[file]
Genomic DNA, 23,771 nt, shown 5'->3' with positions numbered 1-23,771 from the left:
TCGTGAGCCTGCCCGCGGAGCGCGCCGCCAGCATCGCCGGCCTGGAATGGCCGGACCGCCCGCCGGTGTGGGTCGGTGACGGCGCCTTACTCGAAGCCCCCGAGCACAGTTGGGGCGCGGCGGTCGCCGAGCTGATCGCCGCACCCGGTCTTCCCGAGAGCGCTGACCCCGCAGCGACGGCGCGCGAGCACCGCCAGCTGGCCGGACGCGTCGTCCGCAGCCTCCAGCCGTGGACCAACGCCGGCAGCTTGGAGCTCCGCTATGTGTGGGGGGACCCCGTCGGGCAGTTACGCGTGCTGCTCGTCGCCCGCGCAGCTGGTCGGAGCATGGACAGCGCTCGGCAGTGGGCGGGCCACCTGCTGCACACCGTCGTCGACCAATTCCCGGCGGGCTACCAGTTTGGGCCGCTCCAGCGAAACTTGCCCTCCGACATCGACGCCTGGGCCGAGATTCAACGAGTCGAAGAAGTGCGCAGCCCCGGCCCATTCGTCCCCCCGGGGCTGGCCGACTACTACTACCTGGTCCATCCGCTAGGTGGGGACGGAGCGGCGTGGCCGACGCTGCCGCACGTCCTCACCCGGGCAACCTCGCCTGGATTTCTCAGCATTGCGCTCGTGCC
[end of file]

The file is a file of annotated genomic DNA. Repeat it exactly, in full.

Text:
Genomic DNA, 23,771 nt, shown 5'->3' with positions numbered 1-23,771 from the left:
TCGTGAGCCTGCCCGCGGAGCGCGCCGCCAGCATCGCCGGCCTGGAATGGCCGGACCGCCCGCCGGTGTGGGTCGGTGACGGCGCCTTACTCGAAGCCCCCGAGCACAGTTGGGGCGCGGCGGTCGCCGAGCTGATCGCCGCACCCGGTCTTCCCGAGAGCGCTGACCCCGCAGCGACGGCGCGCGAGCACCGCCAGCTGGCCGGACGCGTCGTCCGCAGCCTCCAGCCGTGGACCAACGCCGGCAGCTTGGAGCTCCGCTATGTGTGGGGGGACCCCGTCGGGCAGTTACGCGTGCTGCTCGTCGCCCGCGCAGCTGGTCGGAGCATGGACAGCGCTCGGCAGTGGGCGGGCCACCTGCTGCACACCGTCGTCGACCAATTCCCGGCGGGCTACCAGTTTGGGCCGCTCCAGCGAAACTTGCCCTCCGACATCGACGCCTGGGCCGAGATTCAACGAGTCGAAGAAGTGCGCAGCCCCGGCCCATTCGTCCCCCCGGGGCTGGCCGACTACTACTACCTGGTCCATCCGCTAGGTGGGGACGGAGCGGCGTGGCCGACGCTGCCGCACGTCCTCACCCGGGCAACCTCGCCTGGATTTCTCAGCATTGCGCTCGTGCC